SPARTANBURG, S.C. (WSPA) – Several victims are out thousands of dollars all because of a puppy scam claiming to be based out of the Upstate.
The Better Business Bureau said a bogus breeder enticed would-be customers with a professional looking website.
In this 7NEWS Consumer Exclusive, what you need to know to avoid online pet scams.
When something tugs at your heartstrings like a puppy, it’s hard not to get swept up.
“Just got started looking at Frenchies and I was like ‘dear Lord in Heaven these are the stinking cutest dogs I have ever seen,'” Kelly Minor from Greensboro said.
Minor admits it was love at first site when she saw the French bulldog puppy “Adelle” on a website called DivineFrenchiesHome.com. The purebred was listed for half the going rate.
“I was like, ‘Do they not realize how much these dogs are going for right now? Or did I just stumbled onto a really good deal?’ So, they had me going. I was definitely on the hook,” she explained.
But as Ginger Watson with the Better Business Bureau can attest, a professional looking website does not mean it’s legit.
“It looks very much like a legitimate website. They have gone in, they have photos, they’ve typed up a lot of information about supposedly how they started. The more we researched this website is how we found the duplicate website,” Watson said.
That’s right. Another website, PoeticFrenchBulldogsHome.com, supposedly located in Alexandria, Virginia, has the same photos, the same phone number, and much of the same wording as DivineFrenchiesHome.com.
The BBB said both appear to be scam sites, even claiming a copyright date of 2018, but they were registered in January of 2021. The registration is out of the country, and there is no archived history.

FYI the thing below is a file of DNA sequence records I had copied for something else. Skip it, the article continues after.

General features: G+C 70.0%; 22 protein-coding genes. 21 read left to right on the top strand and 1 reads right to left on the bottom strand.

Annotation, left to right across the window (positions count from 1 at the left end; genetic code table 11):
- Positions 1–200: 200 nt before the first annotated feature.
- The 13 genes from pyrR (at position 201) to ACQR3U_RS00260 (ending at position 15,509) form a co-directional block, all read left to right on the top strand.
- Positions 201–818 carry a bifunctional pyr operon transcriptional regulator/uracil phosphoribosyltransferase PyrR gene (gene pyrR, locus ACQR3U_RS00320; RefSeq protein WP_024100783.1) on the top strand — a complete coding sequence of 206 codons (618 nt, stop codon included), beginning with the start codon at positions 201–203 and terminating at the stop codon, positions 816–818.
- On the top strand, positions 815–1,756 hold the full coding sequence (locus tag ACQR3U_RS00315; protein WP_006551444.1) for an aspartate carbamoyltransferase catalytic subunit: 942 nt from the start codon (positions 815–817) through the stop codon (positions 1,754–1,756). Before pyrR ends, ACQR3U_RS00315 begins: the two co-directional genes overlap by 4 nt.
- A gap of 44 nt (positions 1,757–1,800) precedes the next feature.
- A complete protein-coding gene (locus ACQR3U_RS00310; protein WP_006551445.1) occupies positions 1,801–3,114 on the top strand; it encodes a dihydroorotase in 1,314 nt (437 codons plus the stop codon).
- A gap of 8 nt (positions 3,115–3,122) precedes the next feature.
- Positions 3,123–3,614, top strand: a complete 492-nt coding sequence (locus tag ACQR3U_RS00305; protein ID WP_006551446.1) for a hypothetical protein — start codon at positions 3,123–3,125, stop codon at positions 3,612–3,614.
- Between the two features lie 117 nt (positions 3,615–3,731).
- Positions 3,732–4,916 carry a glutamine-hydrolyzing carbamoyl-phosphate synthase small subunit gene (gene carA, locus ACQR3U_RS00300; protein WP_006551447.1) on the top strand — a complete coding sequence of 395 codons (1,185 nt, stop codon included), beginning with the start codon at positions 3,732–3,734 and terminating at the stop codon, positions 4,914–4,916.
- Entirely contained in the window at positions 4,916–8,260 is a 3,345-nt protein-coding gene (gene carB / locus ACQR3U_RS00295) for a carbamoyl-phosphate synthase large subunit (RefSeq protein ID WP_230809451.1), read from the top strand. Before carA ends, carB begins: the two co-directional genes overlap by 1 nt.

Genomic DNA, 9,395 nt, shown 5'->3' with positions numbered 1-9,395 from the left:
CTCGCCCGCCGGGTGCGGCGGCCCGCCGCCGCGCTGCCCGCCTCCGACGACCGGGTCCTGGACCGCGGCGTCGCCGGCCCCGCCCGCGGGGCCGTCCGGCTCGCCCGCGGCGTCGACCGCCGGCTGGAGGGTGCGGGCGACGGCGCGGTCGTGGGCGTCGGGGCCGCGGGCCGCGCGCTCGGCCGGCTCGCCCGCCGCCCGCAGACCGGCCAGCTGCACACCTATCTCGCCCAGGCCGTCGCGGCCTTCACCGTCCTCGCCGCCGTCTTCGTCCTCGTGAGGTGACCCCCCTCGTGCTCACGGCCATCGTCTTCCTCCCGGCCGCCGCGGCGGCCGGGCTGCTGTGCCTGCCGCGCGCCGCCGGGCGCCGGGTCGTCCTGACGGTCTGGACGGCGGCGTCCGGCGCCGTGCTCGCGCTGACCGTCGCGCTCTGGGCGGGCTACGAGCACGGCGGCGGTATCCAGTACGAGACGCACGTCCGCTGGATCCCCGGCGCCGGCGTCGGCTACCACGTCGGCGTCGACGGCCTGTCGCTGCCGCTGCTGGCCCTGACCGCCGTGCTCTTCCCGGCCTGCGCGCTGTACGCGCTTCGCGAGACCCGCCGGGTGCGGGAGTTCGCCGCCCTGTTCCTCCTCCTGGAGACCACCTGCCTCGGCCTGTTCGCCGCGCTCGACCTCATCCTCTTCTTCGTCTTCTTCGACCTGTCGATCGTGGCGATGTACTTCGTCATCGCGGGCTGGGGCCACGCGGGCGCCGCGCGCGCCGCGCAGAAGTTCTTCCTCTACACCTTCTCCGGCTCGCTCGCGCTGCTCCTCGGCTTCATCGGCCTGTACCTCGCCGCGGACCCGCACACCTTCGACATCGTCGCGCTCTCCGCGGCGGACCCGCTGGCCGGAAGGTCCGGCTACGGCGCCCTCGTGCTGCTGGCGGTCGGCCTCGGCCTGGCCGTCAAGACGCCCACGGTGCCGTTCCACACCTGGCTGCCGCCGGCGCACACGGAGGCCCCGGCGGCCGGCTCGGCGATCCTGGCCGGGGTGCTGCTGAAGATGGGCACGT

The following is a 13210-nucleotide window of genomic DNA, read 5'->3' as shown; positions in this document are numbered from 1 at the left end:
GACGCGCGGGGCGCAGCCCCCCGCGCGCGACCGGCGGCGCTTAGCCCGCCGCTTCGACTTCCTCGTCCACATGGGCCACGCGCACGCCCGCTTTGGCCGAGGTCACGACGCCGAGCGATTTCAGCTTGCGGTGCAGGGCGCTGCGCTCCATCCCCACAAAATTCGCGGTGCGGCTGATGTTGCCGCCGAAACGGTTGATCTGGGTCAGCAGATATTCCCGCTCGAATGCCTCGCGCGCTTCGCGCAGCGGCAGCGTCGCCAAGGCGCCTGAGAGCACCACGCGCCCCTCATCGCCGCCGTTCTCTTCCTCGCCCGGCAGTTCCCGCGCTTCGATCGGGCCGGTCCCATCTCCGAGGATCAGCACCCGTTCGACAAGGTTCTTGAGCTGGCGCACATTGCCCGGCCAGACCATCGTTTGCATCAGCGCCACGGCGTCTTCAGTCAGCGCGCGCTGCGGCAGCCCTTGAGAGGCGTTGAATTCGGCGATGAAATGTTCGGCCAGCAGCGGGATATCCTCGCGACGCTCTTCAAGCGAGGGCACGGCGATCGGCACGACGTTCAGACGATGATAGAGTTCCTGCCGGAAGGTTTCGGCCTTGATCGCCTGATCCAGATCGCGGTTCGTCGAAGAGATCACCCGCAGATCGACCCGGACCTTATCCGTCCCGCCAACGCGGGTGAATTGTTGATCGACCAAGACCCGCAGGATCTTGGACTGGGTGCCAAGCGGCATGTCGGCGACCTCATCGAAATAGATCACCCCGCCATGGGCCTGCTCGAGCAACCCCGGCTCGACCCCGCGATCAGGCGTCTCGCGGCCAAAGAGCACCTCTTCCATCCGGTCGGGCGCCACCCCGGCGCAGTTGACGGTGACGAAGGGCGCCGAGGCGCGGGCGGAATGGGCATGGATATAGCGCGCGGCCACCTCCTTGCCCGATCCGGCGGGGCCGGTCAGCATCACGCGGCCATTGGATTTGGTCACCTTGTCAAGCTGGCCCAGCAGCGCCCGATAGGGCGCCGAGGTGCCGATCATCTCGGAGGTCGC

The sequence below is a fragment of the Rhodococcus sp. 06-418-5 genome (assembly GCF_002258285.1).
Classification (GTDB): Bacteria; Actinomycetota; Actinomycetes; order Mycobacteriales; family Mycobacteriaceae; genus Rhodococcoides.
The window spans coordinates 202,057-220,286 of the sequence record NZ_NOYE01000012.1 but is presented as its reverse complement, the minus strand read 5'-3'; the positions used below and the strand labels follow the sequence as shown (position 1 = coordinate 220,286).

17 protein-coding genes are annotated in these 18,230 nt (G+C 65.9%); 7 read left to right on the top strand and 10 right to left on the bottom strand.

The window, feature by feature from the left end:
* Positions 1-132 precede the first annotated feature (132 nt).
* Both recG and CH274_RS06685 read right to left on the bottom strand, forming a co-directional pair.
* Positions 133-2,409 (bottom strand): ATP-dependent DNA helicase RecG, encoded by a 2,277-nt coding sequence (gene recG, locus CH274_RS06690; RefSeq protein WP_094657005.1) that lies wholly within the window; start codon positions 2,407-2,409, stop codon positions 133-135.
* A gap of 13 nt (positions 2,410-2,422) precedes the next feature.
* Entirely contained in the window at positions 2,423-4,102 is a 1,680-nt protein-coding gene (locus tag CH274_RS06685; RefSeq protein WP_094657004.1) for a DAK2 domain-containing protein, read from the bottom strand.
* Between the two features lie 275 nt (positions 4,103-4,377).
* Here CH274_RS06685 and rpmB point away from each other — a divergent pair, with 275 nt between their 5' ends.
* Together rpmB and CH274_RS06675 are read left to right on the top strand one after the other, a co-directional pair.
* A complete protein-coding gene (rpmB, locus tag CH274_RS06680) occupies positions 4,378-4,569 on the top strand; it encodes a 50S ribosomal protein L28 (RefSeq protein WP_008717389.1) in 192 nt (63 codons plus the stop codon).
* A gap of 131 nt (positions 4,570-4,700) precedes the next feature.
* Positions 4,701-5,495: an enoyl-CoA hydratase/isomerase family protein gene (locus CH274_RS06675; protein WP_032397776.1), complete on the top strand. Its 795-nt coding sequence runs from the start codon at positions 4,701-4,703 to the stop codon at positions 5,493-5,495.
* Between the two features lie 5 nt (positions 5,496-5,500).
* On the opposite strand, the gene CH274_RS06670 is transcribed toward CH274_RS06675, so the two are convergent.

So why did the scammers pick a Spartanburg address? It turns out the property on Hudson Street is a private home listed for sale online, and scammers often use those because they tend to be vacant.
The real Spartanburg homeowners even wrote in Google reviews: “Eight weeks later I still have people showing up at my house when this is a scam!”
But several victims never saw that warning. The BBB’s scam tracker report shows one Massachusetts couple lost $1350, and a woman in New Hampshire was conned out of $4300.
Watson said there’s no bigger scam indicator than a super low price.
“That’s a big red flag. Your other red flags on these are: they request large deposits, $1000 and up, or the full price of the puppy up front. The other is that they request it through various apps for payment, like Venmo or Cash App or Zelle or even a wire transfer, because those are very hard to trace and very hard to get refunded,” she said.
Minor said it was eventually the Venmo name that gave it away since it had nothing to do with the company.
“I’m like you might have almost had me until you sent me your Venmo name and then I knew you were a scam. I was like ‘Shame on you, shame on everything you guys are doing, y’all are bad news.’ And I never heard from them again. They didn’t respond back,” Minor said.
She said she was saddened to hear several others fell victim.
To protect yourself, be skeptical of Google reviews. The BBB found several that appear to be fake.
As for those photos, right click to do a reverse search so you can verify if they are truly original.
Fortunately for Minor, she not only didn’t lose money, but she eventually found a beloved French bulldog puppy from a reputable breeder. And she said the biggest lesson she learned is never to buy a pet over the internet without doing a video chat with the breeder to make sure the dog exists before paying a dime.
The BBB has reported both websites and DivineFrenchiesHome has been taken down.
Unfortunately, it is unlikely the victims will get their money back since the method of payment is virtually untraceable.
If would like to report a scam to the BBB, click here.